Behaviour Change

PROPAGANDA FOR CHANGE is a project created by the students of Behaviour Change (ps359) and Professor Thomas Hills at the Psychology Department of the University of Warwick. This work was supported by funding from Warwick's Institute for Advanced Teaching and Learning.

Friday, February 1, 2013

Sandisk advert




This printed poster by Sandisk uses the persuasive method of metaphor to advertise their USB. In this poster, the fish represents the volume of data in which the USB can hold while the tin represents its physical size. They illustrate that although the size of their product is small, it can hold a large amount of data, which emphasizes convenience in the use of their USB product. 


In a study by Ottati, Rhoads & Graesser (1999), it was shown that metaphor can only increase persuasiveness of a communication if certain conditions are met; when the content resonates with the preferences and interests of the viewer and when the message contains strong and compelling arguments. In their study, they recruited  286 participants (of which who liked or disliked sports) and randomly assigned them to one of four audio-taped conditions; strong arguments plus literal filler sentences, weak arguments plus literal filler sentences, strong arguments plus metaphorical filler sentences, and weak arguments plus metaphorical filler sentences. They found that sports metaphor would increase systematic processing among individuals who like sports but decrease systematic processing among individuals who dislike sports.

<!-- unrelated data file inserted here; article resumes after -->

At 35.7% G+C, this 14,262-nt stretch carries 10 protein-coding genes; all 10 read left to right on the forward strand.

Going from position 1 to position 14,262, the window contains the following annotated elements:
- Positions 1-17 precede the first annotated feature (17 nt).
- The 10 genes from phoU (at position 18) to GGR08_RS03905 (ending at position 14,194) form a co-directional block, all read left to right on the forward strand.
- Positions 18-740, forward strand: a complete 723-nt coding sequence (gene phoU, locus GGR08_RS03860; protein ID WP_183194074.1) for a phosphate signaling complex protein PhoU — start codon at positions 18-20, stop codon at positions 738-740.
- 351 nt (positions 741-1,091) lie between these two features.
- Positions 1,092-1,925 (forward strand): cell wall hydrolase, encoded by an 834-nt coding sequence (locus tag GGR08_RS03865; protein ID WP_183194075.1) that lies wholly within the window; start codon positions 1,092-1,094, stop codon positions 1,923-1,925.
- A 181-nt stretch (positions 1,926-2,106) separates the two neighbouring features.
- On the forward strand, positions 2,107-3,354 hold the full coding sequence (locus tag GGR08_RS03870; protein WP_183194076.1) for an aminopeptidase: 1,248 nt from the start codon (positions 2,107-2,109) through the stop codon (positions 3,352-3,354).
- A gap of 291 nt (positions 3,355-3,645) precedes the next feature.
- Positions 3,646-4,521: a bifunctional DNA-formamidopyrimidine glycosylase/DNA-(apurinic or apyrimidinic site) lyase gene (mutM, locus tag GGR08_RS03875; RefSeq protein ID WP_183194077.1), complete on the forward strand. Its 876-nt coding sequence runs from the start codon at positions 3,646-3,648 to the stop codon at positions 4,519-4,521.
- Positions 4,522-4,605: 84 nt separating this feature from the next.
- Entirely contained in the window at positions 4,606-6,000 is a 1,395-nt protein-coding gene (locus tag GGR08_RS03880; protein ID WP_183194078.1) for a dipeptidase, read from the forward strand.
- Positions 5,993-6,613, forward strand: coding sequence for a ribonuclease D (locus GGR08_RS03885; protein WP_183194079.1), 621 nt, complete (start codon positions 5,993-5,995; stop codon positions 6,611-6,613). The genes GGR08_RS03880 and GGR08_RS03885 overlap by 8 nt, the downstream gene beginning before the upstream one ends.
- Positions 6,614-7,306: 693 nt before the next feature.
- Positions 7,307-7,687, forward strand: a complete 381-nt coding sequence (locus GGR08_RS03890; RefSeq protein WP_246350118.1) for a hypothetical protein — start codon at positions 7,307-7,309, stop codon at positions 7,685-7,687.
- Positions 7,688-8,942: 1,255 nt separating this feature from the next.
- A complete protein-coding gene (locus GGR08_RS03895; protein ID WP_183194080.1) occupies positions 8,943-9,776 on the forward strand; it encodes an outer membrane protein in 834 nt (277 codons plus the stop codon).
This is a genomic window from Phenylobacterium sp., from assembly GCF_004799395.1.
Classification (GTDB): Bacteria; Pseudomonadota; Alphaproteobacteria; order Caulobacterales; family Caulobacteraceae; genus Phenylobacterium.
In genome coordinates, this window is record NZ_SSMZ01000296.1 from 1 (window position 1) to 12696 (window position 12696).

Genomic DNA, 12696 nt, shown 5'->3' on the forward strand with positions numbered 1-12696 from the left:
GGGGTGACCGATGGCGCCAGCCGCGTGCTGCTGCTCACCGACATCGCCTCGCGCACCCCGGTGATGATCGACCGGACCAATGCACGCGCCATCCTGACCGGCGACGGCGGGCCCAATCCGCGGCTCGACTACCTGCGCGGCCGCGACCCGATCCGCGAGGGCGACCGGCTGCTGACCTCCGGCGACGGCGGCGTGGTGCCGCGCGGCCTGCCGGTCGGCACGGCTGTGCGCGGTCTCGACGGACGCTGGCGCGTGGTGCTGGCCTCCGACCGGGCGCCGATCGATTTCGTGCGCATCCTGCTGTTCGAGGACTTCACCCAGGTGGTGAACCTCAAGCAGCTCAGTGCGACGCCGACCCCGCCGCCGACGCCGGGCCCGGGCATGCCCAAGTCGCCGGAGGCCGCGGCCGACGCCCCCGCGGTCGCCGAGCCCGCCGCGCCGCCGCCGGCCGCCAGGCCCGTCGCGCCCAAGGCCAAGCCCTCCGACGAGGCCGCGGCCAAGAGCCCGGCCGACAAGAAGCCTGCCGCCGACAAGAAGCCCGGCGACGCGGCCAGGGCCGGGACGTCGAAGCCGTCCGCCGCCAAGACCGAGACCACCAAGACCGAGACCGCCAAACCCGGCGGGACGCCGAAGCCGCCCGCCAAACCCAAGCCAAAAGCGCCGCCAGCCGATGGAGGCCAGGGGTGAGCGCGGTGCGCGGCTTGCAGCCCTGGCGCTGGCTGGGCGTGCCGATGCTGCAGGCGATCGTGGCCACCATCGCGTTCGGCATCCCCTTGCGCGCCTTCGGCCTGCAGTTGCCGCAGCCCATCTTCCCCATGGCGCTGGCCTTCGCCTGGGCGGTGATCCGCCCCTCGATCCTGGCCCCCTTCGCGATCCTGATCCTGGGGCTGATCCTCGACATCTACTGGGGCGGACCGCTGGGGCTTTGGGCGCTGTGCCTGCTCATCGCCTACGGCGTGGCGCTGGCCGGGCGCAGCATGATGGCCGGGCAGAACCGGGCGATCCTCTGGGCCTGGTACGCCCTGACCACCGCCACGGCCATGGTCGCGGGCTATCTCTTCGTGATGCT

In this poster, the target audience will be those who consider convenience as a decision factor when purchasing this USB. So, the use of metaphor would increase persuasion on those target audiences.



Ottati, V., Rhoads, S., Graesser, A.C. (1999). 

The effect of metaphor on processing style in a persuasion task: A motivational resonance model. Journal of Personality and Social Psychology, 77(4), 688-697.

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